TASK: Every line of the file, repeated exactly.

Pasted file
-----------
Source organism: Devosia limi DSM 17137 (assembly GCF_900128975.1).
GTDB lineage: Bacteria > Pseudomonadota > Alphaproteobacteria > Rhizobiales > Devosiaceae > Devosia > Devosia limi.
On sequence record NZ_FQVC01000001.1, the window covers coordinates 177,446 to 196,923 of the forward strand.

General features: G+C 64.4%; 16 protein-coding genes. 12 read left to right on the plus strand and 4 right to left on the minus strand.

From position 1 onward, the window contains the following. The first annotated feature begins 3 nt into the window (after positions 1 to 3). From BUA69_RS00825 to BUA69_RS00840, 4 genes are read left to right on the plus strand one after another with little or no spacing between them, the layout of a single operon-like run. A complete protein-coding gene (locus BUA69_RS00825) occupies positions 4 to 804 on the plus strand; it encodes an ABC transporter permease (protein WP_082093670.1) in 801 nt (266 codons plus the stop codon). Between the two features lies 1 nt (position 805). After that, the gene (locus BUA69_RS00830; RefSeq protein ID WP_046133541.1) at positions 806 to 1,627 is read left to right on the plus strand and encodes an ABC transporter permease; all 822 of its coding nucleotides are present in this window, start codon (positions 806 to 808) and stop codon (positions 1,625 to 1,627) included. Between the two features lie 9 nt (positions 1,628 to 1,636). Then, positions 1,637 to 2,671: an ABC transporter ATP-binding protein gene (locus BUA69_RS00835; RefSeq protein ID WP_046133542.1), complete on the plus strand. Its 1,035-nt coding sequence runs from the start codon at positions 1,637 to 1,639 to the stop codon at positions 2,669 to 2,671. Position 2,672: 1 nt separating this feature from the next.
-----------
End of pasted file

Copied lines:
Source organism: Devosia limi DSM 17137 (assembly GCF_900128975.1).
GTDB lineage: Bacteria > Pseudomonadota > Alphaproteobacteria > Rhizobiales > Devosiaceae > Devosia > Devosia limi.
On sequence record NZ_FQVC01000001.1, the window covers coordinates 177,446 to 196,923 of the forward strand.

General features: G+C 64.4%; 16 protein-coding genes. 12 read left to right on the plus strand and 4 right to left on the minus strand.

From position 1 onward, the window contains the following. The first annotated feature begins 3 nt into the window (after positions 1 to 3). From BUA69_RS00825 to BUA69_RS00840, 4 genes are read left to right on the plus strand one after another with little or no spacing between them, the layout of a single operon-like run. A complete protein-coding gene (locus BUA69_RS00825) occupies positions 4 to 804 on the plus strand; it encodes an ABC transporter permease (protein WP_082093670.1) in 801 nt (266 codons plus the stop codon). Between the two features lies 1 nt (position 805). After that, the gene (locus BUA69_RS00830; RefSeq protein ID WP_046133541.1) at positions 806 to 1,627 is read left to right on the plus strand and encodes an ABC transporter permease; all 822 of its coding nucleotides are present in this window, start codon (positions 806 to 808) and stop codon (positions 1,625 to 1,627) included. Between the two features lie 9 nt (positions 1,628 to 1,636). Then, positions 1,637 to 2,671: an ABC transporter ATP-binding protein gene (locus BUA69_RS00835; RefSeq protein ID WP_046133542.1), complete on the plus strand. Its 1,035-nt coding sequence runs from the start codon at positions 1,637 to 1,639 to the stop codon at positions 2,669 to 2,671. Position 2,672: 1 nt separating this feature from the next.